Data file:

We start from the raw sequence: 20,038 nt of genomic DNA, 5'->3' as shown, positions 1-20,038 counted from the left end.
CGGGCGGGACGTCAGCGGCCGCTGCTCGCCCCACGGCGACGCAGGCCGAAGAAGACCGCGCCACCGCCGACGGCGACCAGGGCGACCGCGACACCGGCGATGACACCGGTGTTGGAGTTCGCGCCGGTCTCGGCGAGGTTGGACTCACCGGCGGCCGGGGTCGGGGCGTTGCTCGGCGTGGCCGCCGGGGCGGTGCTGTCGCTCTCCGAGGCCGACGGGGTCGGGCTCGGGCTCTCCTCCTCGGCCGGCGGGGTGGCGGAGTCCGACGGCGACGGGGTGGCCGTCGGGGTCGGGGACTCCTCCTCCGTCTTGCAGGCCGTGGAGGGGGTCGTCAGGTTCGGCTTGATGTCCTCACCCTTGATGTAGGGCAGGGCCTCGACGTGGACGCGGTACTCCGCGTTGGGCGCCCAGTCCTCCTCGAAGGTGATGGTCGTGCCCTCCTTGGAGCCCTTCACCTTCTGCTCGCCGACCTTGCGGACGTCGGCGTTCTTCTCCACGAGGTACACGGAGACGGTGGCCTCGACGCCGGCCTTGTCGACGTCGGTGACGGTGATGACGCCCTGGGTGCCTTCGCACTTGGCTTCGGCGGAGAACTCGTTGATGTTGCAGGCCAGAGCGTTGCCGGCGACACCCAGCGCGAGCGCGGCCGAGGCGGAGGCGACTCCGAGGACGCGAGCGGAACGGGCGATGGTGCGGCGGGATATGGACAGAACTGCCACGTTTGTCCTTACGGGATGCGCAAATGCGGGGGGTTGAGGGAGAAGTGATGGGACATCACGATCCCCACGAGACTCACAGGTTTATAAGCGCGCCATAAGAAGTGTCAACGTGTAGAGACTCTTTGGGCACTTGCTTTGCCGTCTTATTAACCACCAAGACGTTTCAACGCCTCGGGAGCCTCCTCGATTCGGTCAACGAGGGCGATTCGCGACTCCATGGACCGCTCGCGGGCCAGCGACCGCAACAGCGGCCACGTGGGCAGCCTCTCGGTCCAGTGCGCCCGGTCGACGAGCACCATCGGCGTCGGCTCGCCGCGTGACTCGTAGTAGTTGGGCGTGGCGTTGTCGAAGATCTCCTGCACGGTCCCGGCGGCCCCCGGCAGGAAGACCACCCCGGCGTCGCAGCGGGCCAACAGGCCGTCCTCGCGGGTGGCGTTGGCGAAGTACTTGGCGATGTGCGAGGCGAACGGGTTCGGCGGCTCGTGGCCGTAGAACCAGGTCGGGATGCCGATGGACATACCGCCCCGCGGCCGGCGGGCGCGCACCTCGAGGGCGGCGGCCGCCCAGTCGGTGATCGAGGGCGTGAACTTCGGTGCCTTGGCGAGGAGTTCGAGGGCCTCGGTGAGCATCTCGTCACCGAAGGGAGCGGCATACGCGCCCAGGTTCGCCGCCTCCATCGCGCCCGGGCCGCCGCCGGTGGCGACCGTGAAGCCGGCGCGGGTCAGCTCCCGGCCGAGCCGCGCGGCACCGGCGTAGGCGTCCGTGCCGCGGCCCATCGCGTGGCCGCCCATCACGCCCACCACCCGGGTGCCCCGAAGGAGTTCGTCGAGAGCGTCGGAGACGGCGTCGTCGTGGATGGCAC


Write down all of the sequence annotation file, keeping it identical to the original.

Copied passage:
We start from the raw sequence: 20,038 nt of genomic DNA, 5'->3' as shown, positions 1-20,038 counted from the left end.
CGGGCGGGACGTCAGCGGCCGCTGCTCGCCCCACGGCGACGCAGGCCGAAGAAGACCGCGCCACCGCCGACGGCGACCAGGGCGACCGCGACACCGGCGATGACACCGGTGTTGGAGTTCGCGCCGGTCTCGGCGAGGTTGGACTCACCGGCGGCCGGGGTCGGGGCGTTGCTCGGCGTGGCCGCCGGGGCGGTGCTGTCGCTCTCCGAGGCCGACGGGGTCGGGCTCGGGCTCTCCTCCTCGGCCGGCGGGGTGGCGGAGTCCGACGGCGACGGGGTGGCCGTCGGGGTCGGGGACTCCTCCTCCGTCTTGCAGGCCGTGGAGGGGGTCGTCAGGTTCGGCTTGATGTCCTCACCCTTGATGTAGGGCAGGGCCTCGACGTGGACGCGGTACTCCGCGTTGGGCGCCCAGTCCTCCTCGAAGGTGATGGTCGTGCCCTCCTTGGAGCCCTTCACCTTCTGCTCGCCGACCTTGCGGACGTCGGCGTTCTTCTCCACGAGGTACACGGAGACGGTGGCCTCGACGCCGGCCTTGTCGACGTCGGTGACGGTGATGACGCCCTGGGTGCCTTCGCACTTGGCTTCGGCGGAGAACTCGTTGATGTTGCAGGCCAGAGCGTTGCCGGCGACACCCAGCGCGAGCGCGGCCGAGGCGGAGGCGACTCCGAGGACGCGAGCGGAACGGGCGATGGTGCGGCGGGATATGGACAGAACTGCCACGTTTGTCCTTACGGGATGCGCAAATGCGGGGGGTTGAGGGAGAAGTGATGGGACATCACGATCCCCACGAGACTCACAGGTTTATAAGCGCGCCATAAGAAGTGTCAACGTGTAGAGACTCTTTGGGCACTTGCTTTGCCGTCTTATTAACCACCAAGACGTTTCAACGCCTCGGGAGCCTCCTCGATTCGGTCAACGAGGGCGATTCGCGACTCCATGGACCGCTCGCGGGCCAGCGACCGCAACAGCGGCCACGTGGGCAGCCTCTCGGTCCAGTGCGCCCGGTCGACGAGCACCATCGGCGTCGGCTCGCCGCGTGACTCGTAGTAGTTGGGCGTGGCGTTGTCGAAGATCTCCTGCACGGTCCCGGCGGCCCCCGGCAGGAAGACCACCCCGGCGTCGCAGCGGGCCAACAGGCCGTCCTCGCGGGTGGCGTTGGCGAAGTACTTGGCGATGTGCGAGGCGAACGGGTTCGGCGGCTCGTGGCCGTAGAACCAGGTCGGGATGCCGATGGACATACCGCCCCGCGGCCGGCGGGCGCGCACCTCGAGGGCGGCGGCCGCCCAGTCGGTGATCGAGGGCGTGAACTTCGGTGCCTTGGCGAGGAGTTCGAGGGCCTCGGTGAGCATCTCGTCACCGAAGGGAGCGGCATACGCGCCCAGGTTCGCCGCCTCCATCGCGCCCGGGCCGCCGCCGGTGGCGACCGTGAAGCCGGCGCGGGTCAGCTCCCGGCCGAGCCGCGCGGCACCGGCGTAGGCGTCCGTGCCGCGGCCCATCGCGTGGCCGCCCATCACGCCCACCACCCGGGTGCCCCGAAGGAGTTCGTCGAGAGCGTCGGAGACGGCGTCGTCGTGGATGGCAC